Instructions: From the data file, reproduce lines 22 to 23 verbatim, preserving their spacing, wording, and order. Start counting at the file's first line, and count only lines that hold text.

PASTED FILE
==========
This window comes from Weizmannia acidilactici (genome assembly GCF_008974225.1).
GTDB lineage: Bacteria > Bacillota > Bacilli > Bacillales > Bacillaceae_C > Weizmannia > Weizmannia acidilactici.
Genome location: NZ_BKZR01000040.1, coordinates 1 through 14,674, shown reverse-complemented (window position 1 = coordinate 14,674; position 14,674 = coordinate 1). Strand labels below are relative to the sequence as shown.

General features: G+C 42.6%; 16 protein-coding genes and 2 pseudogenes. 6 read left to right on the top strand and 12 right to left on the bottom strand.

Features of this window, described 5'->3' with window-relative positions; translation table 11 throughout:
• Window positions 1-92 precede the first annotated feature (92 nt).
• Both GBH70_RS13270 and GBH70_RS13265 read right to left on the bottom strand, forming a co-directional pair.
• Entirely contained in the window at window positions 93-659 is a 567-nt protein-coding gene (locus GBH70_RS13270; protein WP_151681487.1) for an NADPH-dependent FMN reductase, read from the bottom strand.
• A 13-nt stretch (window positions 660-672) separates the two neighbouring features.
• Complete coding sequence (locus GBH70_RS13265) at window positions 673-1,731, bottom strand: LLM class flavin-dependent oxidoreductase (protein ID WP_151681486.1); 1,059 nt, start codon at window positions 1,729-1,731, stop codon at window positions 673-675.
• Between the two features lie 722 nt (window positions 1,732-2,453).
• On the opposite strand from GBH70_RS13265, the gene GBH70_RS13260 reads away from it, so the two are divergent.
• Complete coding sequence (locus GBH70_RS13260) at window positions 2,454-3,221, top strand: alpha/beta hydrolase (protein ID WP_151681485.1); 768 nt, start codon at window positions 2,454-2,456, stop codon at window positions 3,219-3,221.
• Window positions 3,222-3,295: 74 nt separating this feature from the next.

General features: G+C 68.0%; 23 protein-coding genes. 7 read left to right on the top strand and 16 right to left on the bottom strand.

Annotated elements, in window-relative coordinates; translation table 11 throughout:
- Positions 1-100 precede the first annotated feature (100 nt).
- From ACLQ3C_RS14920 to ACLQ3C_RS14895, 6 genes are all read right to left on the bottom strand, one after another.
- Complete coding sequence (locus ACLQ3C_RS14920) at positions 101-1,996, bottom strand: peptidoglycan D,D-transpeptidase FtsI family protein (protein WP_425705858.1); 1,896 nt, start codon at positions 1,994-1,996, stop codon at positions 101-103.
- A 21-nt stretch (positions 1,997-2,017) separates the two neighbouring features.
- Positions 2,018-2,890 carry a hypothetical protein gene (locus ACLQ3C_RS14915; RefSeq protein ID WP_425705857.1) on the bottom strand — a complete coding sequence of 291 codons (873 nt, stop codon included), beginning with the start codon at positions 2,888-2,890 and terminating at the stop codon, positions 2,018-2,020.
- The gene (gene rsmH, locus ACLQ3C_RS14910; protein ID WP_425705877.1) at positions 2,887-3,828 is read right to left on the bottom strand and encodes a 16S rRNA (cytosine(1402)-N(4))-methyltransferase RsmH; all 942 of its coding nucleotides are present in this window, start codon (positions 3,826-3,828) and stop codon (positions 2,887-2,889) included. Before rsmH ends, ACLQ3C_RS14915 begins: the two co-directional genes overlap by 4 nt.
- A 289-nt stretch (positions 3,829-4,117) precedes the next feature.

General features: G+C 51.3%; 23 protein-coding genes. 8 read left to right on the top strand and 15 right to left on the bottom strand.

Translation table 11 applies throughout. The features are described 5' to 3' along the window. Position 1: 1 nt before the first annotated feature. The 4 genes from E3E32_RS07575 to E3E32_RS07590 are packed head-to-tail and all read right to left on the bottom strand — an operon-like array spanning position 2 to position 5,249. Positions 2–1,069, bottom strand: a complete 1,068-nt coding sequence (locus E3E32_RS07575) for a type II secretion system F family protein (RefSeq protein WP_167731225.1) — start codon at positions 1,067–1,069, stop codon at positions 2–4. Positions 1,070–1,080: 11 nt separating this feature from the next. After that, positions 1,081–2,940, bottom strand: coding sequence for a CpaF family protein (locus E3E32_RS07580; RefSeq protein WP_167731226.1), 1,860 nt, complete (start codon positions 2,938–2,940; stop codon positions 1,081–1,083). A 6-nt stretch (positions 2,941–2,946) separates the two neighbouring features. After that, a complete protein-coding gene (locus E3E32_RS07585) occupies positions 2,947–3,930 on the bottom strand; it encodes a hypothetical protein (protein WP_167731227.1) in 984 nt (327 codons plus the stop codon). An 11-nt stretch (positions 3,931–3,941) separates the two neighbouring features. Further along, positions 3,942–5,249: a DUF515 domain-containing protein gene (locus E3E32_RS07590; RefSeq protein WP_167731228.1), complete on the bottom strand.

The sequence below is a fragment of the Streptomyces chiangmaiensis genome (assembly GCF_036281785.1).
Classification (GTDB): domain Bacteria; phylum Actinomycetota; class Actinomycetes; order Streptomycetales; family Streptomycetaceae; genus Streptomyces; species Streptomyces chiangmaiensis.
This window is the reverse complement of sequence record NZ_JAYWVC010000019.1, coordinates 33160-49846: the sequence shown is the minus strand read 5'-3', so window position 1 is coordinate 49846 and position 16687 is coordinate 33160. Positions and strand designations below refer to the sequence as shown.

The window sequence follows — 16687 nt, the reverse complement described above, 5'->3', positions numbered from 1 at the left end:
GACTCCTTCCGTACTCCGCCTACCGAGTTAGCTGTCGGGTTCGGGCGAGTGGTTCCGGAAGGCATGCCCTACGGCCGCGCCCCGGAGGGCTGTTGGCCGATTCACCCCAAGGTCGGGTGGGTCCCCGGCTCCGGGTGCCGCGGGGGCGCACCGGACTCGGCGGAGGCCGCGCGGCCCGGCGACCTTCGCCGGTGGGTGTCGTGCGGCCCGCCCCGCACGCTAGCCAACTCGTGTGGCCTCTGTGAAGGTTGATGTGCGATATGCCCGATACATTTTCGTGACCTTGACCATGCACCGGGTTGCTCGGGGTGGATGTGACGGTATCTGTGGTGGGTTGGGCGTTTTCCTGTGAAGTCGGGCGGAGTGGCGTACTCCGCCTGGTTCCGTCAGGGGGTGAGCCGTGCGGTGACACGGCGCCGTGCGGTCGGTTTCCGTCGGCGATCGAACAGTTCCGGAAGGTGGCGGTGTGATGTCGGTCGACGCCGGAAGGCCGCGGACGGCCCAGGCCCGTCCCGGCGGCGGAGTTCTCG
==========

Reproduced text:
- The gene (gene rsmH, locus ACLQ3C_RS14910; protein ID WP_425705877.1) at positions 2,887-3,828 is read right to left on the bottom strand and encodes a 16S rRNA (cytosine(1402)-N(4))-methyltransferase RsmH; all 942 of its coding nucleotides are present in this window, start codon (positions 3,826-3,828) and stop codon (positions 2,887-2,889) included. Before rsmH ends, ACLQ3C_RS14915 begins: the two co-directional genes overlap by 4 nt.
- A 289-nt stretch (positions 3,829-4,117) precedes the next feature.